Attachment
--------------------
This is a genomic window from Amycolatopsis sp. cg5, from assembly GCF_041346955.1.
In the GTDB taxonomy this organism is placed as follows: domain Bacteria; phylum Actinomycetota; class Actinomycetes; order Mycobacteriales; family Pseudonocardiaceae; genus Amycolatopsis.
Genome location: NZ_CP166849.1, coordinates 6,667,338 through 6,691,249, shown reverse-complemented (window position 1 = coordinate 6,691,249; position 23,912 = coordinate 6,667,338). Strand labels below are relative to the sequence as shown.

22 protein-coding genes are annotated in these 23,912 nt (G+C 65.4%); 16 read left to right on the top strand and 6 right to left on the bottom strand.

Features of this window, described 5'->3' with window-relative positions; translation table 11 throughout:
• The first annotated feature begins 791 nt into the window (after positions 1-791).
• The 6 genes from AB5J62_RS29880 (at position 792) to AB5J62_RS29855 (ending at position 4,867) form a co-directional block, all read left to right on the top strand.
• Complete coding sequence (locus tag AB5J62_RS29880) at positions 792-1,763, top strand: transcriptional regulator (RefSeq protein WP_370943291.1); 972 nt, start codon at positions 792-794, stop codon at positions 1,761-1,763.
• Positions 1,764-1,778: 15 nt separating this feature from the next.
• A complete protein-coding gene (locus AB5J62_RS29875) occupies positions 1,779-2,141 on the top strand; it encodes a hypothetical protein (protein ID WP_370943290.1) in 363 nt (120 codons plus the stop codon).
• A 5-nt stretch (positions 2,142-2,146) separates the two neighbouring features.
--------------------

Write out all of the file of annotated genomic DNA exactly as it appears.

This is a genomic window from Amycolatopsis sp. cg5, from assembly GCF_041346955.1.
In the GTDB taxonomy this organism is placed as follows: domain Bacteria; phylum Actinomycetota; class Actinomycetes; order Mycobacteriales; family Pseudonocardiaceae; genus Amycolatopsis.
Genome location: NZ_CP166849.1, coordinates 6,667,338 through 6,691,249, shown reverse-complemented (window position 1 = coordinate 6,691,249; position 23,912 = coordinate 6,667,338). Strand labels below are relative to the sequence as shown.

22 protein-coding genes are annotated in these 23,912 nt (G+C 65.4%); 16 read left to right on the top strand and 6 right to left on the bottom strand.

Features of this window, described 5'->3' with window-relative positions; translation table 11 throughout:
• The first annotated feature begins 791 nt into the window (after positions 1-791).
• The 6 genes from AB5J62_RS29880 (at position 792) to AB5J62_RS29855 (ending at position 4,867) form a co-directional block, all read left to right on the top strand.
• Complete coding sequence (locus tag AB5J62_RS29880) at positions 792-1,763, top strand: transcriptional regulator (RefSeq protein WP_370943291.1); 972 nt, start codon at positions 792-794, stop codon at positions 1,761-1,763.
• Positions 1,764-1,778: 15 nt separating this feature from the next.
• A complete protein-coding gene (locus AB5J62_RS29875) occupies positions 1,779-2,141 on the top strand; it encodes a hypothetical protein (protein ID WP_370943290.1) in 363 nt (120 codons plus the stop codon).
• A 5-nt stretch (positions 2,142-2,146) separates the two neighbouring features.